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Film Review – X-Men Origins: Wolverine

When I was a teenager, reading Chris Claremont’s Uncanny X-Men and thinking Wolverine was a cool character, I never imagined that it would not only be a live-action film but also be a hyped blockbuster to start the summer season. Add to the mix the pirated version being leaked a month before the film and the resultant media commotion, and you have the sort of dream world a comic book could never have envisioned (much like cyberpunk didn’t see the mobile phone in their futures). Therefore, it’s a shame that the movie itself isn’t very good – it is perfectly serviceable entertainment, with some nice action and some humour, but it’s just okay and nothing more.

The heart of the problem is the fact that Hugh Jackman is a nice bloke – not that he can’t play the Wolverine berserker rage, which he manages fine, but because he is producer on this film and he thinks that the reason he has become a star is because the geeks have supported him in role as Wolverine and he believes that he is repaying the fans by giving them what he thinks they want: the Wolverine origin. As producer and star, he had the clout to influence the direction of the film and he has decided to not take any risks; he has been responsible for a film that never goes beyond the expectations of the fans, who are not the best people to aim for when making a good film.

The other problem is that an origin story is not inherently dramatic unless it’s part of a larger story – watching a film where we’ve already seen three films in the character’s future (and the fact that they treat Wolverine as practically immortal, thus eliminating any excitement) means that there has to be something else to care about in the narrative. Otherwise, the film suffers from the tedious and unnecessary tendency of comic books to tie up all elements of any story in a tidy fictional package, connecting all disparate points, dotting the i’s and crossing the t’s to the extent that it becomes an exercise in continuity masturbation.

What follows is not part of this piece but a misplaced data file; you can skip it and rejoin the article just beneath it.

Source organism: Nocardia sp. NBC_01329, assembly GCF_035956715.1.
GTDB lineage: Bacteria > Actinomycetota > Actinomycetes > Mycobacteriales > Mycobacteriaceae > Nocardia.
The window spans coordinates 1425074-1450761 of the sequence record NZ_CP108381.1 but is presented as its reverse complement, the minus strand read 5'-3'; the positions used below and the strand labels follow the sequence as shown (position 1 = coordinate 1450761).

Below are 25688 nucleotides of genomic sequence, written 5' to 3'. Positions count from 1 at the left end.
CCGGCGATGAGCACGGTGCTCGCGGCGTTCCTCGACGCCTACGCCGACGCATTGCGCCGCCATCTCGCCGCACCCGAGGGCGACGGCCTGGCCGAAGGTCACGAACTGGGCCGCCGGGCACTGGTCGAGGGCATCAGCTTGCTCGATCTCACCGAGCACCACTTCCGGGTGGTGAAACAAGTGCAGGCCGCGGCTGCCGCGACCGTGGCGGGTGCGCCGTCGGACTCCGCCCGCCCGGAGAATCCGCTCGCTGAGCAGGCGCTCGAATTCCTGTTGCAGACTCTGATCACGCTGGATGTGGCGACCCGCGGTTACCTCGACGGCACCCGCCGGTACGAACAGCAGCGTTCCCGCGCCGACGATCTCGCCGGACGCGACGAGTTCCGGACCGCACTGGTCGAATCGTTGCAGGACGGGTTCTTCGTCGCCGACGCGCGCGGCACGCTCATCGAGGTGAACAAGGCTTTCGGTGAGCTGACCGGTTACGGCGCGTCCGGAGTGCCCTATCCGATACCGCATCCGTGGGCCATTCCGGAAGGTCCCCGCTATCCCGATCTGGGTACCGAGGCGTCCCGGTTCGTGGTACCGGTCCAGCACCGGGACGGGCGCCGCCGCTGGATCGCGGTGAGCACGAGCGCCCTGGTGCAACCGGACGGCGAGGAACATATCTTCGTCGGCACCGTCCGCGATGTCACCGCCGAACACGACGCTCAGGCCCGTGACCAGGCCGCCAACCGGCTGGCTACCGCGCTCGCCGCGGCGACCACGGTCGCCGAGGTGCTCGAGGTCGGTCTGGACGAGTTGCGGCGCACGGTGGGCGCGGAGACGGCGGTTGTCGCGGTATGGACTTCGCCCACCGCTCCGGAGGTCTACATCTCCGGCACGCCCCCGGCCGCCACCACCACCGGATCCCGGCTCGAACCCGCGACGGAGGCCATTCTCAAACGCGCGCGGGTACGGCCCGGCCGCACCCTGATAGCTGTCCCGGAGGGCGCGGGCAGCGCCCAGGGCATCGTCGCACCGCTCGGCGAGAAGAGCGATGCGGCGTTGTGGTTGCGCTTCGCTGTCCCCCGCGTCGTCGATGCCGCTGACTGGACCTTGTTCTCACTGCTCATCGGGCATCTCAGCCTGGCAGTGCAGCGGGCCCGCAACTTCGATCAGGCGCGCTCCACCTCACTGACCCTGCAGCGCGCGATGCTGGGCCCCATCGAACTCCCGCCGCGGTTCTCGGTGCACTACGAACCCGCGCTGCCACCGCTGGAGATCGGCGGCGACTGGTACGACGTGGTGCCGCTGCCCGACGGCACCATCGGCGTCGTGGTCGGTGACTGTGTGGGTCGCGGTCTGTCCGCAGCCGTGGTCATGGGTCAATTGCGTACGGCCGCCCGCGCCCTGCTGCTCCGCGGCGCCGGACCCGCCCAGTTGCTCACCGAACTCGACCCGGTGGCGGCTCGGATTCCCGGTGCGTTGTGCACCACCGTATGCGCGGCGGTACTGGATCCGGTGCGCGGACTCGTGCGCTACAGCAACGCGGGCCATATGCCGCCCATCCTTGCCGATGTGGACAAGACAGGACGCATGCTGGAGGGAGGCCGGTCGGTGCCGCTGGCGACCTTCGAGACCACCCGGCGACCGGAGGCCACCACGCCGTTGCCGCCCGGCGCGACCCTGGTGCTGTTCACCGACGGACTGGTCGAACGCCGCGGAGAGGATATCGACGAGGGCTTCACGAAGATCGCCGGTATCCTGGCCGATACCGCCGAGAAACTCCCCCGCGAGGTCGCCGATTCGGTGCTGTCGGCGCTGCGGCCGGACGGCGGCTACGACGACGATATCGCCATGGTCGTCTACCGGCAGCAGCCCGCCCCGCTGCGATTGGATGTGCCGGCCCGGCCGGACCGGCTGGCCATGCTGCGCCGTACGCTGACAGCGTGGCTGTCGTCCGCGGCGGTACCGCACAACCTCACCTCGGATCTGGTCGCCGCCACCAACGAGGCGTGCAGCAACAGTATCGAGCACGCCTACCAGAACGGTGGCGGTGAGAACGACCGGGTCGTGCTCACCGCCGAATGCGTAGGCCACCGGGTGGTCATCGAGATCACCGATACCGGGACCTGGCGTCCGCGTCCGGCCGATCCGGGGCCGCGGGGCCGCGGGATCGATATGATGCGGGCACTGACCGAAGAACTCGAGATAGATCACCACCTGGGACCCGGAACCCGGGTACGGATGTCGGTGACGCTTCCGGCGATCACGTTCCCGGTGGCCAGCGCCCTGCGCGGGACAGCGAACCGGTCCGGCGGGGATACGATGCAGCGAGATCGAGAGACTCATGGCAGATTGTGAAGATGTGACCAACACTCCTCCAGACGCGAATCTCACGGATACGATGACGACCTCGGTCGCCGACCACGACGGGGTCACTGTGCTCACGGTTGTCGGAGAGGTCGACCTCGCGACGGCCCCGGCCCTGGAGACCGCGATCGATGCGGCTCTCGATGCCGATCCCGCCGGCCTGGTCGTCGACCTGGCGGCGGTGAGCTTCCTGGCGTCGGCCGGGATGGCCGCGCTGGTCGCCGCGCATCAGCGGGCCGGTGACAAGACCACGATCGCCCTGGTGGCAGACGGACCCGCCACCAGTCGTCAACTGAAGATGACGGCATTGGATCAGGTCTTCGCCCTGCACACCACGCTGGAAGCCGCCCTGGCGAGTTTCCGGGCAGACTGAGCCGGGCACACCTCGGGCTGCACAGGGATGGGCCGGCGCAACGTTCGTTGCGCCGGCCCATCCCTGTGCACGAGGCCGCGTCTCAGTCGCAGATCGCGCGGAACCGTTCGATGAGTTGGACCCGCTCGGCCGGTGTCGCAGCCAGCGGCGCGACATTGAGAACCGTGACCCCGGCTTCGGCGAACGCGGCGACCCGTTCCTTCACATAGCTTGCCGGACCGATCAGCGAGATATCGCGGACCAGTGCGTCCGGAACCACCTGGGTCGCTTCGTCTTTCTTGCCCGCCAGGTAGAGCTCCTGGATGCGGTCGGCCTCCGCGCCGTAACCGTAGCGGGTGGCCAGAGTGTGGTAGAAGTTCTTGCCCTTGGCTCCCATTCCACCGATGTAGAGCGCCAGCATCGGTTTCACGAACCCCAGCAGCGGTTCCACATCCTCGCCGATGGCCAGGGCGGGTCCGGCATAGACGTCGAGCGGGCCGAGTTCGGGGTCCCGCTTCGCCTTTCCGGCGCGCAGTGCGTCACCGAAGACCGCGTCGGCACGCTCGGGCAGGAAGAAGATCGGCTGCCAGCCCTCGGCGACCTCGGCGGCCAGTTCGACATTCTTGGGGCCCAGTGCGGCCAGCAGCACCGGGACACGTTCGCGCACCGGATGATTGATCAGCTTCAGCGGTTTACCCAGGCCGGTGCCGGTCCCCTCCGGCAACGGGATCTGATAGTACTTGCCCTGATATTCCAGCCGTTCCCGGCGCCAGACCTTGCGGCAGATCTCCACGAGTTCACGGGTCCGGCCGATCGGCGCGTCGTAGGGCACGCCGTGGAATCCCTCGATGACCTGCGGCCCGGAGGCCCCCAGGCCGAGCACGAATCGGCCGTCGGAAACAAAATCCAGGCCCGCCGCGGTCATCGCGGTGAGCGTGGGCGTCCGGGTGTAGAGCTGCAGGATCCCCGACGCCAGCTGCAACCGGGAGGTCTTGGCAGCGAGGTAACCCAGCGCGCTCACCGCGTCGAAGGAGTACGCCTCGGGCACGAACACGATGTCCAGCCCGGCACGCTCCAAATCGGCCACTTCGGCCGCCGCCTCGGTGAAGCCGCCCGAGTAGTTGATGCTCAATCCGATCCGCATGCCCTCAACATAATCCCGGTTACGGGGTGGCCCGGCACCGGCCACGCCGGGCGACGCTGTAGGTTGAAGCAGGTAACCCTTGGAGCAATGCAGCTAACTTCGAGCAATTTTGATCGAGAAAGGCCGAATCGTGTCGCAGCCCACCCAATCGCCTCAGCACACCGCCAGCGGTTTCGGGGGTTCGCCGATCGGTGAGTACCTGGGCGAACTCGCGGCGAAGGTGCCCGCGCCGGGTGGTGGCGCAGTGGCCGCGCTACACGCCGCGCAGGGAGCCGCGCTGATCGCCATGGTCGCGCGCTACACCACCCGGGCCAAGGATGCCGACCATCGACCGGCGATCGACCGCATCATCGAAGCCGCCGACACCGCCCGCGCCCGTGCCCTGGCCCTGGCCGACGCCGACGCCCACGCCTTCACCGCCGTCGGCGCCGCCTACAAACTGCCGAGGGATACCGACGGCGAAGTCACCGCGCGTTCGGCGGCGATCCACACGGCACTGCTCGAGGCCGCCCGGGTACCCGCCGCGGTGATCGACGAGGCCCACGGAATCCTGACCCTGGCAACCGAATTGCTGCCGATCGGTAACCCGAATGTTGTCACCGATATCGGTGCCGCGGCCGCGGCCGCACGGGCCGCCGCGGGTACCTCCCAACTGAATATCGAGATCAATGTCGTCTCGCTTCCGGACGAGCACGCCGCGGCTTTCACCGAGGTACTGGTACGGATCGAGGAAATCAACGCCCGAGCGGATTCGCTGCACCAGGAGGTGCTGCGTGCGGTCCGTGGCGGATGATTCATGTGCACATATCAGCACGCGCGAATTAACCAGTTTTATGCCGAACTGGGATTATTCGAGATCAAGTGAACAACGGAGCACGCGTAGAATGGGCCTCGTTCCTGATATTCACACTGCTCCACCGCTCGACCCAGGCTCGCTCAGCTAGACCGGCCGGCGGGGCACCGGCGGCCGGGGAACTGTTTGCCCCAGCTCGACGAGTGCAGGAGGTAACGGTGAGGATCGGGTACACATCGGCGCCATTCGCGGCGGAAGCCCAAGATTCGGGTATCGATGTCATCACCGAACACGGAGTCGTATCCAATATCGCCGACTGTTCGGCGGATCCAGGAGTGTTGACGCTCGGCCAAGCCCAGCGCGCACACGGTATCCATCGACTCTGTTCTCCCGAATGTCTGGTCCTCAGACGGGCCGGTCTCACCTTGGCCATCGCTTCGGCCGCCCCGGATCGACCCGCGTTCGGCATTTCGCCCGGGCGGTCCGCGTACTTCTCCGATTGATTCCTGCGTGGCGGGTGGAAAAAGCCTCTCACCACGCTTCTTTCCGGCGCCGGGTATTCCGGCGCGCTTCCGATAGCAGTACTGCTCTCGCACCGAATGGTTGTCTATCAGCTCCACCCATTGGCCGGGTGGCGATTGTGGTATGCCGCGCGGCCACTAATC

The film is essentially the gist of the Origin storyline (Logan kills his dad with his bone claws for the first time) and the Weapon X storyline (Logan gets his adamantium skeleton and claws) with a connecting storyline. The Origin bit happens pre-credits, which is about as important as it should be – I always thought that it was a stupid story [LINK], because Wolverine works best with a mysterious background, but also because the story was rubbish and it only came into being because Marvel decided they had to do it before Hollywood botched it up. Also, the bone claws – really, really, REALLY stupid idea. The credit sequence is actually nicely done – covering Wolverine and Sabretooth’s time fighting in wars together (Civil, the First and Second World Wars, Vietnam) before Stryker offers them a position on Team X, doing nasty things for the government, before he finally decides he hashad  enough, and he turns into Lumberjack Wolverine with Kayla Silverfox in the Canadian Rockies. Of course, things can’t stay that way, and Logan gets back in with Stryker after Sabretooth starts killing the old members of Weapon X and then Silverfox. When he gets the adamantium bonded to him, things don’t turn out quite as smooth as expected, and Wolverine must unleash the animal within.

Good things: Jackman is good as Wolverine; he’s pumped up and channels the rage, and he’s also charismatic and carries the film. Liev Schreiber as Sabretooth is great – he exudes animal rage and power (even if the extending nails are rather silly. Ryan Reynolds in the few minutes on screen as Wade Wilson is hilarious and looks fantastic – can we get a Reynolds-starring Deadpool film ASAP? The direction of the film is handled well by Gavin Hood, his first time on a blockbuster, giving the feel of the film a sheen of 1970s style. There are nice touches for the fans (the old couple who find him after he escapes from the Weapon X facility are called the Hudsons, the wife is called Heather) but, the film tries too hard to cater for the fanboys, including providing a reason why Wolverine has no memory when he joins the X-Men (adamantium bullets? Really? He’s a healer and you’ve covered him with an indestructible metal, and that’s the best you can come up with?), as well as cameos for Emma Frost and Cyclops for no particularly good reason whatsoever. It’s just too much fanboy service and not enough in the service of a good film – even with the piracy, it was always a sure bet that the geeks would give the film a boffo opening weekend, but the returns are going to be low after that because the word of mouth will not see this through afterwards. Which is a great shame, because I wanted this to be good and give Jackman a chance to step up to the big leagues. When asked if I would buy this on DVD when it came out, I said no – which saddens me no end.

Jackman described the illegally leaked copy like ‘a Ferrari without the paint job’ – based on the final film, he would be lucky to have a decent Toyota.

Rating: DA

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